Biden’s speech, SCOTUS hears arguments on mandates. And irony

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And more here:

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Bill Goodykoontz/USA Today:

‘A dagger at the throat of American democracy’: Why Joe Biden’s intense Jan. 6 speech was stunning TV

“He shifted the terrain,” Eddie Glaude said on MSNBC. “He’s no longer on his heels. He took the fight to those who are threatening democracy.”

That he did, in no uncertain terms.

“His bruised ego matters more to him than our democracy or our Constitution,” Biden said, speaking in Statuary Hall outside the House chamber. “He can’t accept he lost.”

And in what would doubtless infuriate Trump more than anything else, Biden said, “He’s not just the former president. He’s the defeated former president.” (In fact, Trump released a statement blasting Biden not long after Biden was done.)

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Robert P Jones/Substack:

Looking Back: Facing White Christianity’s Role in the January 6th Insurrection

White Christians have only begun the work of reckoning with white supremacy.

Shamefully, these 21st-century insurrectionists managed to do something the Confederate Army was never able to accomplish during the Civil War: fly the Confederate battle flag inside the Capitol. One widely shared image showed a rioter with the flag strolling by a portrait of William H. Seward, an anti-slavery advocate and Abraham Lincoln’s secretary of state, who was seriously wounded in the assassination plot that killed Lincoln in 1865.

Comfortably intermingled with these tributes to white supremacy were Christian symbols and rhetoric. There were numerous Bibles, crosses, “Jesus Saves” signs and “Jesus 2020” flags that mirrored the design of the Trump campaign flag.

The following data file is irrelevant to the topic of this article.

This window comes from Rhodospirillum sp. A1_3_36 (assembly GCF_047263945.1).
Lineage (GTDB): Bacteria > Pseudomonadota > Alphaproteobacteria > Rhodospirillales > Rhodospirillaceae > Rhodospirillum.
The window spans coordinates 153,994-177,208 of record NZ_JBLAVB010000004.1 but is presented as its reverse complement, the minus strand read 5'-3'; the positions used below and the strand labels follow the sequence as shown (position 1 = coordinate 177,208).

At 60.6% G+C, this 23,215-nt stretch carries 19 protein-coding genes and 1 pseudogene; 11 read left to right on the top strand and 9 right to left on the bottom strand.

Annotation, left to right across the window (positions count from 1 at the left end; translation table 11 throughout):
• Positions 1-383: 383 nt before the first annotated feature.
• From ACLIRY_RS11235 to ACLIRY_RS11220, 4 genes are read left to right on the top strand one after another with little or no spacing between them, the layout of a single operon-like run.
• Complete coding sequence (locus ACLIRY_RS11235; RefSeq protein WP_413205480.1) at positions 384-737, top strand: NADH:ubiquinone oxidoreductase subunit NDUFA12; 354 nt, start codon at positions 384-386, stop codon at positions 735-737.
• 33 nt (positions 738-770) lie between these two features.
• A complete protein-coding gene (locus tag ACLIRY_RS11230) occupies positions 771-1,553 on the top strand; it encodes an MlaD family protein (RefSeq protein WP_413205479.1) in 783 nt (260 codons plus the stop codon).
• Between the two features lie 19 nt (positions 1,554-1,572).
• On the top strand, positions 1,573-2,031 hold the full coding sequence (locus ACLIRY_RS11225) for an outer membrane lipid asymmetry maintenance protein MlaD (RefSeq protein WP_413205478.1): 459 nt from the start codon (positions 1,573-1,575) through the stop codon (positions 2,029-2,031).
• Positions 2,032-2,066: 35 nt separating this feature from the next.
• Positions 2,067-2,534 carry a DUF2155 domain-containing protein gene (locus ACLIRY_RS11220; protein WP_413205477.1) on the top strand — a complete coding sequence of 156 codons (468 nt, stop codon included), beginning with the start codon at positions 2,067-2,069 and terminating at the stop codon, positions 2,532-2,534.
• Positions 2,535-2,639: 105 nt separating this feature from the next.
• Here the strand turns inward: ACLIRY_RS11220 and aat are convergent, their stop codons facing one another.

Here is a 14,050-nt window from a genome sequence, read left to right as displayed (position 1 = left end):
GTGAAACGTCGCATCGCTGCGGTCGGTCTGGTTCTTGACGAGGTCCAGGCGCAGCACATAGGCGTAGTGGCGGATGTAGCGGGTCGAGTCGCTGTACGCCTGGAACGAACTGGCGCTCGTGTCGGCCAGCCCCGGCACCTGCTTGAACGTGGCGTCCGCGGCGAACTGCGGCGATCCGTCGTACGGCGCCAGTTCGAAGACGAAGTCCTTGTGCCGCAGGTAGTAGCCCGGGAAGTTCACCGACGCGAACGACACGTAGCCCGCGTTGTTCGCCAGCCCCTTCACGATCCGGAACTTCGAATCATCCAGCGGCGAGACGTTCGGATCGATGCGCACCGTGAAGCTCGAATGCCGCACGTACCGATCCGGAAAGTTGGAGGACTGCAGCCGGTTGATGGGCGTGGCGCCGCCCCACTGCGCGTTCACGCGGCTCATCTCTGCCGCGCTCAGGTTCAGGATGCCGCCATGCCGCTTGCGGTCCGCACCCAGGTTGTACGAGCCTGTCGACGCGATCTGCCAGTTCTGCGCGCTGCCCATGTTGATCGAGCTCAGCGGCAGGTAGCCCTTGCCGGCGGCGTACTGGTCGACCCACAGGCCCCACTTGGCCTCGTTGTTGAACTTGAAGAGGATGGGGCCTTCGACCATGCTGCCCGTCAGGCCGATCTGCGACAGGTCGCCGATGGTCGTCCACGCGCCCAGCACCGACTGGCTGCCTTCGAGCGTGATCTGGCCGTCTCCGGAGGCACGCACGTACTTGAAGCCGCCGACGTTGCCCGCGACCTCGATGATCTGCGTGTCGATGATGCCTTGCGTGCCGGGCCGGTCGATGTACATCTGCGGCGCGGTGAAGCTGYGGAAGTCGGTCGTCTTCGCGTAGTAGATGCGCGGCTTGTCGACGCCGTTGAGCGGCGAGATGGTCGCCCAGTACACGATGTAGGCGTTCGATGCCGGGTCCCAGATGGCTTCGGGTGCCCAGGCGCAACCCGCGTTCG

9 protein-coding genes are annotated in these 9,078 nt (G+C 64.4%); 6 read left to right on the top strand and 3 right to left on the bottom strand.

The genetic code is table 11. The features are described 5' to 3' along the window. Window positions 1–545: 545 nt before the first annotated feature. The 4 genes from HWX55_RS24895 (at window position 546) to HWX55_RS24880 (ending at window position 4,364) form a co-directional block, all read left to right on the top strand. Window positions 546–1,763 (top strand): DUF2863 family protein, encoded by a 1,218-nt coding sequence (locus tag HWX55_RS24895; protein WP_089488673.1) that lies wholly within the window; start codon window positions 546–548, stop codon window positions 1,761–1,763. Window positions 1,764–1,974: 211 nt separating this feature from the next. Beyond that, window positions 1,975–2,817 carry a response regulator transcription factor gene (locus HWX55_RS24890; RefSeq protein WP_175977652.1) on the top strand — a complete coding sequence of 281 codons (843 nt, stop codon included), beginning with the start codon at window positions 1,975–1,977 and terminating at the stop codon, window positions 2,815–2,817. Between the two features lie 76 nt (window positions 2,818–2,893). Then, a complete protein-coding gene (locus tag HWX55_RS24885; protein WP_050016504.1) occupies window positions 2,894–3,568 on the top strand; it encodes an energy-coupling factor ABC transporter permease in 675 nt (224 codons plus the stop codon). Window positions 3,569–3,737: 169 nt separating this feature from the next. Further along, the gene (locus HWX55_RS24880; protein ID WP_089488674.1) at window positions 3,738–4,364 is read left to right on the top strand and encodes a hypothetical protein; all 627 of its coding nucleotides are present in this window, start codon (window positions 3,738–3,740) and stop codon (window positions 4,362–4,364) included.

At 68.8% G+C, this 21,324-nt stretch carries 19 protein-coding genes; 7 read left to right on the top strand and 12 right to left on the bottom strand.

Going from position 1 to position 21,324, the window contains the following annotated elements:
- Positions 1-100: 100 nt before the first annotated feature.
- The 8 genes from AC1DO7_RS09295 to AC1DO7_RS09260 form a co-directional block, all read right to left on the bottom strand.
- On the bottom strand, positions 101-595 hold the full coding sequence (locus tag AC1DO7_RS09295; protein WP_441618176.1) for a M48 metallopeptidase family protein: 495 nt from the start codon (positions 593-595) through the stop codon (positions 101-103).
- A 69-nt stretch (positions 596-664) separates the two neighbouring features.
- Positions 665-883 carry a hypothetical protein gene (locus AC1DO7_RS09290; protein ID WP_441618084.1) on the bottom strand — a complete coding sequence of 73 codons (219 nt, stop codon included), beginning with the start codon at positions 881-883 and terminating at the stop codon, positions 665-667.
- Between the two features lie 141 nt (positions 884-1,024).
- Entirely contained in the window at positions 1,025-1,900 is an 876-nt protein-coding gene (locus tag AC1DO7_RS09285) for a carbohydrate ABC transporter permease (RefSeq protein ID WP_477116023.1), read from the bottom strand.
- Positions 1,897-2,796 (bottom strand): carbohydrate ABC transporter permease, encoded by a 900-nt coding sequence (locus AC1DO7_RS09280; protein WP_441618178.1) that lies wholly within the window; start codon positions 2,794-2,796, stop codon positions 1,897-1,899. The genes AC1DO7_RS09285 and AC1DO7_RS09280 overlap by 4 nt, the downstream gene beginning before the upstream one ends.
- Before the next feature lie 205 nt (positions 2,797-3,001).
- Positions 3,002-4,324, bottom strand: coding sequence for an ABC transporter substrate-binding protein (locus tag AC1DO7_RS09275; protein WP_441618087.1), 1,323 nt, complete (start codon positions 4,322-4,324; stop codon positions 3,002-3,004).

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Karl Rove/WSJ:

Republicans’ Jan. 6 Responsibility

The GOP has a duty to condemn the riot and those who refuse to acknowledge it.

The leaders of this group were intent on committing violence, some having planned to do so for weeks. Many wore tactical gear. Some came armed with chemical agents, flagpoles, batons and sticks. They broke through barricades and assaulted approximately 140 police officers, in some cases with an officer’s own shield or gear. They smashed doors and windows, illegally entered the Capitol, ransacked offices and searched for leaders of Congress, and made dire threats about what would happen if they found them…

To move beyond Jan. 6, 2021, we must put country ahead of party. For Democrats, that means resisting their leadership’s petty habit of aggravating partisan fault lines by indiscriminately condemning all who came to Washington that day. [Many stayed at the Mall, protected speech].

We Republicans have a heavier burden. I’ve been a Republican my entire life, and believe in what the Republican Party, at its best, has represented for decades. There can be no soft-pedaling what happened and no absolution for those who planned, encouraged and aided the attempt to overthrow our democracy. Love of country demands nothing less. That’s true patriotism.

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Amanda Carpenter/Bulwark:

What It Means to Be a Republican in 2022

Inside the GOP, it’s a war of all against all.

Because here’s the rub: To the former president, being “Trump’s friend” means never saying no to him. Even when it comes to acting on lies that caused an insurrection.